By Army Pfc. Lerone Simmons
133rd Mobile Public Affairs Detachment
BUTLERVILLE, Ind. (5/31/2012) – Soldiers and Airmen assigned to the Kentucky National Guard's Chemical, Biological, Radiological, Nuclear and High Yield Explosive Enhanced Response Force Package can call themselves among the nation's best after an evaluation May 24 at the Muscatatuck Urban Training Center in Butlerville, Ind.
"The raters said we shattered all the CERFP records," said Maj. Joseph Whitt, deputy commander of the Kentucky CERFP. "We had multiple best practices that the (evaluators) said would be taught to all CERFPs nationwide," he said, adding that evaluators said the unit beat many records for site set up, search operations and medical set-ups and treatment.
A joint unit with members from both the Kentucky Air and Army National Guard, the CERFP must be ready to deploy within six hours of a large-scale chemical, explosive or biological incident to locate and extract victims, perform mass patient or casualty decontamination and treat and stabilize patients for evacuation.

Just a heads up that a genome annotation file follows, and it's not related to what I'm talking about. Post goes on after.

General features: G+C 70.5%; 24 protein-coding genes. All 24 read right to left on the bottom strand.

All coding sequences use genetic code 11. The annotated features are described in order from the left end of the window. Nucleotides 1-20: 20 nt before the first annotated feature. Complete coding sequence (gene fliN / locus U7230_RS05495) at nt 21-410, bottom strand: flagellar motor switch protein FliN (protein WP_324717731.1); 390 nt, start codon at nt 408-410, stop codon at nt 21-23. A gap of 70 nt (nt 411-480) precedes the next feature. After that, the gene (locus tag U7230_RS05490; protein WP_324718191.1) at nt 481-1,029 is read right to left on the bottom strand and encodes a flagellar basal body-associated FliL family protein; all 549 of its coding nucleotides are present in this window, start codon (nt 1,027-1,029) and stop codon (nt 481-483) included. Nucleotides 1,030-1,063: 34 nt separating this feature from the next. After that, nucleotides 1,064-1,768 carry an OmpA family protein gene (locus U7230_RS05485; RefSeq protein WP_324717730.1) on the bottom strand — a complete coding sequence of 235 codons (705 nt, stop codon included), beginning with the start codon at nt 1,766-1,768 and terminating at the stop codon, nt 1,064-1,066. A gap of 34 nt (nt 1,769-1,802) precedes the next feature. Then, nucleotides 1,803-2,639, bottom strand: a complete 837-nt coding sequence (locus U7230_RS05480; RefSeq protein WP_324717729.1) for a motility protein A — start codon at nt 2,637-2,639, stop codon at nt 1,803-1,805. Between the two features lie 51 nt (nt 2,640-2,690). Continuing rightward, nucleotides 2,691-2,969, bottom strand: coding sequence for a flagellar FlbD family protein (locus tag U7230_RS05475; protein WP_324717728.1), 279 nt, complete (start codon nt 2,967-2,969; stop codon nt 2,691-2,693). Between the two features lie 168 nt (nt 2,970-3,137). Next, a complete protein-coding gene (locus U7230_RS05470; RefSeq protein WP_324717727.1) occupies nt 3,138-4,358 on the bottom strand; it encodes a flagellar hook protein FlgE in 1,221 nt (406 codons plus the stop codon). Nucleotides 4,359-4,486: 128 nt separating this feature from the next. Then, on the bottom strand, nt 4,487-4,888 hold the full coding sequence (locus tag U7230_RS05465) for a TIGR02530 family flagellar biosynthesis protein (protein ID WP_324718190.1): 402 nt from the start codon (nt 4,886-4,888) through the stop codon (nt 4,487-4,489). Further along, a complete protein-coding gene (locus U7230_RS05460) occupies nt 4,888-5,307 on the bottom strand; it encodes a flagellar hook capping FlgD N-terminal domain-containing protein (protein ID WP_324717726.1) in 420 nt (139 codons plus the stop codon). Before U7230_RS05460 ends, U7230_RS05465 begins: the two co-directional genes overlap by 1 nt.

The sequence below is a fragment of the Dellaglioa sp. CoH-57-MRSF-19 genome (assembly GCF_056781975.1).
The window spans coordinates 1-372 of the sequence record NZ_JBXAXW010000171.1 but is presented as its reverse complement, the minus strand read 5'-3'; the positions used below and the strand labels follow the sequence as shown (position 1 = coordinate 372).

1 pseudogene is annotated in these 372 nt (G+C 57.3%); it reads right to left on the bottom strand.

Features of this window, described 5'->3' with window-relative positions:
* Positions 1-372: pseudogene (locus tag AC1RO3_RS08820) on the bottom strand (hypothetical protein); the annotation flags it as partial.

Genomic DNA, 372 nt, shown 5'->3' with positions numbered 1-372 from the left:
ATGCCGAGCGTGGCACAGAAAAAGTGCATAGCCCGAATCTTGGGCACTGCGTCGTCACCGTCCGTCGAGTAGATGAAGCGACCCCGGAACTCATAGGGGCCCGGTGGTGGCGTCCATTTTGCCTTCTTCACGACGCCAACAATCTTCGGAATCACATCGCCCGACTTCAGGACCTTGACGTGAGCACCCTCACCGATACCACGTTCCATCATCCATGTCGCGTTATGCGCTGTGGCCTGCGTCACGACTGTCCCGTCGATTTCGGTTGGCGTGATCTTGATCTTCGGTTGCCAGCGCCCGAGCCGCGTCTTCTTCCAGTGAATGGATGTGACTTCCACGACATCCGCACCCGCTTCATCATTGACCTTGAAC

The team was validated on its ability to perform those tasks by observer controller trainers from the Joint Interagency Training and Education Center.
"This is our culmination event and we wanted to be the best CERFP in the country," said Lt. Col. Joseph H. Gardner, commander of the Kentucky National Guard's Richmond-based 103rd Chemical Battalion, an element of the CERFP.
When responding to an incident, CERFP Soldiers and Airmen must prioritize and quickly react to the situation.
"We want them to have the skills necessary to correctly assess the situation, then safely rescue and transport all casualties," said Staff Sgt. Matthew Park, an observer controller trainer with the JITEC.
For Spc. Jason Woodruff, a litter bearer with the CERFP, the CERFP team opened the door for joint-training with his Air Guard counterparts, something that was a new experience for him.
"The more training exercises like this, the better we can react," he said.
The team received a "T" rating, for being trained in 16 collective tasks required to validate a CERFP mission, said Whitt.
The success of the team during its validation also impressed senior leaders from the Kentucky Guard.
"This is one of Kentucky's greatest assets that we will greatly benefit from in the years to come," said Command Sgt. Maj. Gregory D. Armstrong, senior enlisted advisor of the Kentucky Guard.